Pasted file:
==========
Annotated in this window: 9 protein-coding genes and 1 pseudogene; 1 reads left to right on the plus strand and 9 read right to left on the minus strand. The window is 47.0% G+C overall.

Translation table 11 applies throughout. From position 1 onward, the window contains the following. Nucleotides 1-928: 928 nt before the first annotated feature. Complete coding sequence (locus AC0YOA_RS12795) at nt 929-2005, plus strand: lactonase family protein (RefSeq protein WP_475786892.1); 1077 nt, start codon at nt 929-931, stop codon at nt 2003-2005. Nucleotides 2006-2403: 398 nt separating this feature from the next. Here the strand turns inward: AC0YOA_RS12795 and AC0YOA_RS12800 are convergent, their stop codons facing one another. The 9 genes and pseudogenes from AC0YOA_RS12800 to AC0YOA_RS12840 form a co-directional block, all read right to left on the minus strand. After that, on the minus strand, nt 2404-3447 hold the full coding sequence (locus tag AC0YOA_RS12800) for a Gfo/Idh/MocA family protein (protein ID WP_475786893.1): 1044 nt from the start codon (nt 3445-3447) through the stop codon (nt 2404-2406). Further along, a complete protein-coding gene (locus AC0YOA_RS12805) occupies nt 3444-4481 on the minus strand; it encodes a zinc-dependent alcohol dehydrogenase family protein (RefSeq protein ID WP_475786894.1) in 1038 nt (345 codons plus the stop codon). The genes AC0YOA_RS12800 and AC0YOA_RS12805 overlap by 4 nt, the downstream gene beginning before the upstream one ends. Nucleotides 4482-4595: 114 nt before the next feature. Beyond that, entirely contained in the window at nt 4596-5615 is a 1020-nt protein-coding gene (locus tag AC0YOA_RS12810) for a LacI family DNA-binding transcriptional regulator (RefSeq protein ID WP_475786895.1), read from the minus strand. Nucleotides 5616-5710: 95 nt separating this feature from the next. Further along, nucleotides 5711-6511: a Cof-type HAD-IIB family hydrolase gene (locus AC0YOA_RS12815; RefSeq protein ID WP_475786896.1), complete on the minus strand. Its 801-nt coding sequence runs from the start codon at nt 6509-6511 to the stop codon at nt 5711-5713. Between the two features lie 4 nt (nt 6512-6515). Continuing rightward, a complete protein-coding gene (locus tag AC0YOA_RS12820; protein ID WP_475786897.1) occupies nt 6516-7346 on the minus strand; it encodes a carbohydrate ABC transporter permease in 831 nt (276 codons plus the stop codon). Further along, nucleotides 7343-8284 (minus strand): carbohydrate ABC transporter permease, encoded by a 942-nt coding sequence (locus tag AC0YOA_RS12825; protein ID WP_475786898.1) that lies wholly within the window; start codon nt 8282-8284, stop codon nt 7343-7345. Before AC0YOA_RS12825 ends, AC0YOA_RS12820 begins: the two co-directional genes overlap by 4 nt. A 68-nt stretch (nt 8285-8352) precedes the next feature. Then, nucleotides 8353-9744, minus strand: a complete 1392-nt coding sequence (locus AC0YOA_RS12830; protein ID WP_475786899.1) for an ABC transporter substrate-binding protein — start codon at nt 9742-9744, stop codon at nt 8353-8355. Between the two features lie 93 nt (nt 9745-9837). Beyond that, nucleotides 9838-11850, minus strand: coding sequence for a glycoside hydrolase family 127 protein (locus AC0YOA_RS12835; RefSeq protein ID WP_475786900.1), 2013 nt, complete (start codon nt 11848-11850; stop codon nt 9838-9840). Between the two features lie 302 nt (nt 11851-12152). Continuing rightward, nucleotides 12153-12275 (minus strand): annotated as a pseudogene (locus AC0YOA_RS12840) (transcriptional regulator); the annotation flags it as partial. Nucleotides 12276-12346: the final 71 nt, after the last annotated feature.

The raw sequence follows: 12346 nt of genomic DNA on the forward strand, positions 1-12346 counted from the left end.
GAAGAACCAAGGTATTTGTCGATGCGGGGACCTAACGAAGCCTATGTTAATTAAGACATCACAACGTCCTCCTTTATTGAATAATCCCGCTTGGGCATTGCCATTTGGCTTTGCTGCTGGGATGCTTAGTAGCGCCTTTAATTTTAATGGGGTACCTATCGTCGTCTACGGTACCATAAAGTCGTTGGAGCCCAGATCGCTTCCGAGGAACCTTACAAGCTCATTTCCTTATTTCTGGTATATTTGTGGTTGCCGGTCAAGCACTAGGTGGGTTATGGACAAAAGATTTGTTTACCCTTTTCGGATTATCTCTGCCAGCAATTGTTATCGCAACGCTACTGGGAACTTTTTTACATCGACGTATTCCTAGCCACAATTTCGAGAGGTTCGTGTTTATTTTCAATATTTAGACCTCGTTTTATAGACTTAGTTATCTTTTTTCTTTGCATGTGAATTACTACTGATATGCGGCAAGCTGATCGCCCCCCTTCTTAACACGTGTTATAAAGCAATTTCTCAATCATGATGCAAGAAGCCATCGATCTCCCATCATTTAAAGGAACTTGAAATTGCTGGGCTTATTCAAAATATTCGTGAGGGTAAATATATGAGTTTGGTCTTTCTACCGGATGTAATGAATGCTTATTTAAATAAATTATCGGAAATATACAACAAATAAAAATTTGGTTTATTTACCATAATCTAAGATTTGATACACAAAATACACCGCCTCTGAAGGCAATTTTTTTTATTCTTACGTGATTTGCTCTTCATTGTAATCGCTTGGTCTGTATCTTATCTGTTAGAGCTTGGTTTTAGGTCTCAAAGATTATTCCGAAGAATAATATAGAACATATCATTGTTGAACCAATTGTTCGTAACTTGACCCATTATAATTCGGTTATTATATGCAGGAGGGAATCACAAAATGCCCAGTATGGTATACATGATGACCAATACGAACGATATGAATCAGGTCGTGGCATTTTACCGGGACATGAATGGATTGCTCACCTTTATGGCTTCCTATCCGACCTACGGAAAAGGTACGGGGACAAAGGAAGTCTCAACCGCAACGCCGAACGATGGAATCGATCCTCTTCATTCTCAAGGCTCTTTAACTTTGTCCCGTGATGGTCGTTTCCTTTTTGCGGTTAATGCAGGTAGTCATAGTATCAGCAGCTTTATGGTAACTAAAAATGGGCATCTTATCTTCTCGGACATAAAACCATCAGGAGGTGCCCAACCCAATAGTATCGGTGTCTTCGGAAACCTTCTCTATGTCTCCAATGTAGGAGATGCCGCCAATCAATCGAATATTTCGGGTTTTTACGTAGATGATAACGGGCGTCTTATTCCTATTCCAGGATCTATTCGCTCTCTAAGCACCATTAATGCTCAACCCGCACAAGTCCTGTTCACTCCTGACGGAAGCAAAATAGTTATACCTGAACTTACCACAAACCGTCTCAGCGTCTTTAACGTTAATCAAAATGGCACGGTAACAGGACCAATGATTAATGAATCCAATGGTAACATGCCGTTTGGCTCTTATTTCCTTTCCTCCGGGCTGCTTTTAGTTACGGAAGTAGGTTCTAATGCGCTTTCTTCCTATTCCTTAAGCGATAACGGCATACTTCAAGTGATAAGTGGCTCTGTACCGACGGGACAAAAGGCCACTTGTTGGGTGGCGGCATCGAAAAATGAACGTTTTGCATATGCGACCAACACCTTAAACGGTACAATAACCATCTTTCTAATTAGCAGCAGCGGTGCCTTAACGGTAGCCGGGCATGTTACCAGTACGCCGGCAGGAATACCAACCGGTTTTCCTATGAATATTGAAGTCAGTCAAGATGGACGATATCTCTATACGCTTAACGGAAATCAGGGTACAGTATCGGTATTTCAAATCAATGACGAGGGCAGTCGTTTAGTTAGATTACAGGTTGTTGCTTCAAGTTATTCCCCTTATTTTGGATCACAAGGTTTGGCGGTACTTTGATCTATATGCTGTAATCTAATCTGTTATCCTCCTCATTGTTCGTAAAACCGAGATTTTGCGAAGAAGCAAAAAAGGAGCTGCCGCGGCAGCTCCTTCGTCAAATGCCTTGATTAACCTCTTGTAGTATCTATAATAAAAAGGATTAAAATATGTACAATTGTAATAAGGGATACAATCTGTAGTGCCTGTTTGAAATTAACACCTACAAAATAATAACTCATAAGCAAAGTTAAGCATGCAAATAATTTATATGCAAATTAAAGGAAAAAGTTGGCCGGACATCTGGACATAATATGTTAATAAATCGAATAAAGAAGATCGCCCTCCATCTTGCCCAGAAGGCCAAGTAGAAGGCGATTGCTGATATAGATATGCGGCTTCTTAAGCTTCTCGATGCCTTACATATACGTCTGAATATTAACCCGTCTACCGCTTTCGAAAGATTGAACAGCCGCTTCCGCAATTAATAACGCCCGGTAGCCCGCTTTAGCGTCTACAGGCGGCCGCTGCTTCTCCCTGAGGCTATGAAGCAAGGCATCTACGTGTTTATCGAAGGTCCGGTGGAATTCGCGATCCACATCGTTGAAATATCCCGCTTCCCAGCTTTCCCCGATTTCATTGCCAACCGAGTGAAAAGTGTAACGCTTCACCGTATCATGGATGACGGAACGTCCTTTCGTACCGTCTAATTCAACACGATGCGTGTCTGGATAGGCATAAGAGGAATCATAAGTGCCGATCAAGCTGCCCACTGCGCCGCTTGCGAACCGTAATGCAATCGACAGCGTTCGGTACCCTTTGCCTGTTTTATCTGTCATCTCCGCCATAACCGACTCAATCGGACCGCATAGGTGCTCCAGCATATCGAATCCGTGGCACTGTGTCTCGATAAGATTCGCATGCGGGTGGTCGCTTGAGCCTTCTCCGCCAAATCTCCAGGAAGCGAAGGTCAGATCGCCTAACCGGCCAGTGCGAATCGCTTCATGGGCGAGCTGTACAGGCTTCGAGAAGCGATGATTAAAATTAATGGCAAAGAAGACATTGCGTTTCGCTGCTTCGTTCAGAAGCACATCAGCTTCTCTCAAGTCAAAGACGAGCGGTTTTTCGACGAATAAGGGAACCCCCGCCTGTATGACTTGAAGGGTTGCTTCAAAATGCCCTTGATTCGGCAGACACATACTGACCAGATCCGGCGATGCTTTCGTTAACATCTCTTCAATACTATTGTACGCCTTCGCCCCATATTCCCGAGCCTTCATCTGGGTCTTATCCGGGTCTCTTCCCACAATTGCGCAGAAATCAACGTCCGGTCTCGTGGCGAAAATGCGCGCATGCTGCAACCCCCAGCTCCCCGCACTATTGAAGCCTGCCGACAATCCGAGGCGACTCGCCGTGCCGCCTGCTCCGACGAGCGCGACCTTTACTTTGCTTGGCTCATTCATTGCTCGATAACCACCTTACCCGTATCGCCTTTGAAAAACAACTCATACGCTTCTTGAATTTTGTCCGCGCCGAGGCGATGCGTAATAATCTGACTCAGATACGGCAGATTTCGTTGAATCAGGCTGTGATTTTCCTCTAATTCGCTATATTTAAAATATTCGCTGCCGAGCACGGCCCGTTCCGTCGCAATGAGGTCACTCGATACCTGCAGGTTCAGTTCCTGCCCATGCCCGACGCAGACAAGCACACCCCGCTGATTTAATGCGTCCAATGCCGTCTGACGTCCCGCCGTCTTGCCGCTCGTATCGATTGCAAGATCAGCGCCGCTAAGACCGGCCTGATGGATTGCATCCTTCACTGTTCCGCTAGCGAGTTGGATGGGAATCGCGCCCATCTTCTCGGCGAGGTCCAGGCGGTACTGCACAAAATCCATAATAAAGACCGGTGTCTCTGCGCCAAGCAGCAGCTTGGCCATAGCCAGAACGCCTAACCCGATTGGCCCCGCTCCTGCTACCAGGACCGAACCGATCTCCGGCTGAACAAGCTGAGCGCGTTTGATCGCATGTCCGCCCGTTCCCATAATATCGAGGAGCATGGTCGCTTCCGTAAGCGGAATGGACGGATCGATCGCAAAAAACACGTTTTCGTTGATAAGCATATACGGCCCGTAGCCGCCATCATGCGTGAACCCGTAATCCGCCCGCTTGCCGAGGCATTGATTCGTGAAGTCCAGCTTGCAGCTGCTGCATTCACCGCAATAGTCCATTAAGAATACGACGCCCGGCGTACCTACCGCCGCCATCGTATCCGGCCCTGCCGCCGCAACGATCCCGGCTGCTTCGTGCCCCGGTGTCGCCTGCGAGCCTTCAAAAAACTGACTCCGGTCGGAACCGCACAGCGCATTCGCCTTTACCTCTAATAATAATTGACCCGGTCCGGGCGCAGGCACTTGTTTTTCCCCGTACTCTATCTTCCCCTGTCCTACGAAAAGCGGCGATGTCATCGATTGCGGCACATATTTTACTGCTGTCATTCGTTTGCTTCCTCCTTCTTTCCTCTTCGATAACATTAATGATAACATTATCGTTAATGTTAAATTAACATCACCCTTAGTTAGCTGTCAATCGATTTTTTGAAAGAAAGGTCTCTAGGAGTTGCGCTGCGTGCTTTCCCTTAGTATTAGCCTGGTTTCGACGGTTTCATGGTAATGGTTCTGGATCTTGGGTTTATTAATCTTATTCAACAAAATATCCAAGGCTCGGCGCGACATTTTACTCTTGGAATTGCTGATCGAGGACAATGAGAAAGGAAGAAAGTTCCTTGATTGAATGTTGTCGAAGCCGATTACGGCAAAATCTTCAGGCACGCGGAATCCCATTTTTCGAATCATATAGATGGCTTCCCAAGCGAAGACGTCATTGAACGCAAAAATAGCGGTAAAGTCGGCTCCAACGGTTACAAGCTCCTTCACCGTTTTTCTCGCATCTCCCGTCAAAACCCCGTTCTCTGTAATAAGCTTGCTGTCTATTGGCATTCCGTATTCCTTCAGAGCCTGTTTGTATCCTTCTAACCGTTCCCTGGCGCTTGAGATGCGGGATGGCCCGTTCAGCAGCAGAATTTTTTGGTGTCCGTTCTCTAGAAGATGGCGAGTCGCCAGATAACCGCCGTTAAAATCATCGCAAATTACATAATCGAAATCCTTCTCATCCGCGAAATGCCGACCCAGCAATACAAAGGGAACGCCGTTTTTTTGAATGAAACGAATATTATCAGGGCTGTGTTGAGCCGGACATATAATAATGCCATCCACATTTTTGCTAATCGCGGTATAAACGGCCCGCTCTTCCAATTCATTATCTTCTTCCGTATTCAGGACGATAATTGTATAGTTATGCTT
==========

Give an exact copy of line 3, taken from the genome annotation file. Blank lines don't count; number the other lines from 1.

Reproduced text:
The raw sequence follows: 12346 nt of genomic DNA on the forward strand, positions 1-12346 counted from the left end.